[hawgz-hed, hogz-]


a large cask, especially one containing from 63 to 140 gallons (238 to 530 liters).
any of various units of liquid measure, especially one equivalent to 63 gallons (238 liters). Abbreviation: hhd


Origin of hogshead

1350–1400; Middle English hoggeshed, literally, hog's head; unexplained
Dictionary.com Unabridged Based on the Random House Unabridged Dictionary, © Random House, Inc. 2019

Examples from the Web for hogshead

Contemporary Examples of hogshead

Historical Examples of hogshead

  • They have brought a hogshead of beer, and are broaching it upon the high altar.

    Micah Clarke

    Arthur Conan Doyle

  • When in hospital, chance had given him Hogshead Geoffrey for bed-neighbour.

    A Nest of Spies

    Pierre Souvestre

  • Then, to repeat my interrogatory, what was you a doing of with the kitten in the hogshead?

  • I wish Mr. Schultz were in a hogshead of it, with the top on.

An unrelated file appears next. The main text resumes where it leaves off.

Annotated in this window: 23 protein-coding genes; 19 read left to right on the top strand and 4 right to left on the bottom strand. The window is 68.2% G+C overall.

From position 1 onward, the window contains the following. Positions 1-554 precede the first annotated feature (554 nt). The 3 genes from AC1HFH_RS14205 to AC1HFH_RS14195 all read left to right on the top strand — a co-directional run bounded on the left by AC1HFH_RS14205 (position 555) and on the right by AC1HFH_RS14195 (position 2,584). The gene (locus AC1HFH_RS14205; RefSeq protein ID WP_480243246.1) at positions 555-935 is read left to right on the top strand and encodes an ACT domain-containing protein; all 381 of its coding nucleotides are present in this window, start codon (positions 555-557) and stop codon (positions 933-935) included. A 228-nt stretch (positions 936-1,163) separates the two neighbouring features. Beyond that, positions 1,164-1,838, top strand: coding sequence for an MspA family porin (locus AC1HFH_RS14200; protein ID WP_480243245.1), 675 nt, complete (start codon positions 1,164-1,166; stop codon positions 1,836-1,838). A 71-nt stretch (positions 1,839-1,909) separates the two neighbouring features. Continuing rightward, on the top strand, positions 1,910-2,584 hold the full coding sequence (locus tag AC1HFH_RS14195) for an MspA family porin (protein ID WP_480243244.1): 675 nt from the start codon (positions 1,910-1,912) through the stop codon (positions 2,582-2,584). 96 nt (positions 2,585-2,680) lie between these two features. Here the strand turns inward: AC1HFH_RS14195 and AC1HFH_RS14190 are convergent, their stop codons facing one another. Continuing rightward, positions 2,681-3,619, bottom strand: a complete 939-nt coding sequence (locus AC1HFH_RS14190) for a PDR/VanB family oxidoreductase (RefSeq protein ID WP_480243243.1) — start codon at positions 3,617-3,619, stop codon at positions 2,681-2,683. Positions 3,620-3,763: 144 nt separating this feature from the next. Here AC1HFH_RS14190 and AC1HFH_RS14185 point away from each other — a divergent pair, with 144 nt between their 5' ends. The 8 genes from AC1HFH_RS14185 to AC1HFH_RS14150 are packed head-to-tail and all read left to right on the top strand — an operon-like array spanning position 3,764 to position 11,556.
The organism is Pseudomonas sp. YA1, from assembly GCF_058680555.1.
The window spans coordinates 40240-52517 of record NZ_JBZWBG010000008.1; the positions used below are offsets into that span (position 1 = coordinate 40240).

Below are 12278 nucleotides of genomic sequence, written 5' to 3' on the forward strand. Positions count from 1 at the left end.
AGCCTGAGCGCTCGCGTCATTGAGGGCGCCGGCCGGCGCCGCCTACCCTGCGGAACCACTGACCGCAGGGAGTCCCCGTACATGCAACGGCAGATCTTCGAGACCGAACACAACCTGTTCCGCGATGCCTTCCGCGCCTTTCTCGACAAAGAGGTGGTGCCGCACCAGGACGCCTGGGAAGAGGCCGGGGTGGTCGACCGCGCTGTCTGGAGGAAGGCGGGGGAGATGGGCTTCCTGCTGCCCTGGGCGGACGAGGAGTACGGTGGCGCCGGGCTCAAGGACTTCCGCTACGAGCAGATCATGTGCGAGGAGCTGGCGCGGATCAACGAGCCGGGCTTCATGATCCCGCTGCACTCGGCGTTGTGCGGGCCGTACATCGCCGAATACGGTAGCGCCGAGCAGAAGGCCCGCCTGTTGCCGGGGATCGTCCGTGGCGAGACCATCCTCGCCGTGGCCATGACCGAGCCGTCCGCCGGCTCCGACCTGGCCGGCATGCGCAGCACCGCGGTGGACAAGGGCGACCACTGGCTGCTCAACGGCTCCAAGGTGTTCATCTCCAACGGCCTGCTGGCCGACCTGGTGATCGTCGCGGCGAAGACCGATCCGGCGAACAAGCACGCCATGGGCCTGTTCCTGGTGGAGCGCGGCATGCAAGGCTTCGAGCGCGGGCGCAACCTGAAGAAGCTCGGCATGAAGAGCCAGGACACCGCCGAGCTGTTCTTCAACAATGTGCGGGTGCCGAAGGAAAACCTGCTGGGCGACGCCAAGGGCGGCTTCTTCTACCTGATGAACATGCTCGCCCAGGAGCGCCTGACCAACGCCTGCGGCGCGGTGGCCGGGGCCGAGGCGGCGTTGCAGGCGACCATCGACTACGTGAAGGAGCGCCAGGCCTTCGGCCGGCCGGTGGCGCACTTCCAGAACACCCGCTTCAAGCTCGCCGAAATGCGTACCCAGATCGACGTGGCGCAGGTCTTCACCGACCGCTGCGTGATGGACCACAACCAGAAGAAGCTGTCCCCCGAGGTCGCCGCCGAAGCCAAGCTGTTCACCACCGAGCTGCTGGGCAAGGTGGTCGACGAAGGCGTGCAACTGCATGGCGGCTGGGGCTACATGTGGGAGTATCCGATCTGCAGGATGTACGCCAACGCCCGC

• The utmost of his generosity to Amhurst, that I ever heard of, was a hogshead of claret!


    Sir Walter Scott

British Dictionary definitions for hogshead



a unit of capacity, used esp for alcoholic beverages. It has several values, being 54 imperial gallons in the case of beer and 52.5 imperial gallons in the case of wine
a large cask used for shipment of wines and spirits

Word Origin for hogshead

C14: of obscure origin
Collins English Dictionary - Complete & Unabridged 2012 Digital Edition © William Collins Sons & Co. Ltd. 1979, 1986 © HarperCollins Publishers 1998, 2000, 2003, 2005, 2006, 2007, 2009, 2012

Word Origin and History for hogshead

"large cask or barrel," late 14c., presumably on some perceived resemblance. The original liquid measure was 63 old wine gallons (by a statute of 1423); later anywhere from 100 to 140 gallons. Borrowed into other Germanic languages, oddly, as ox-head (cf. Dutch okshoofd, German oxhoft, Swedish oxhufvud).

Online Etymology Dictionary, © 2010 Douglas Harper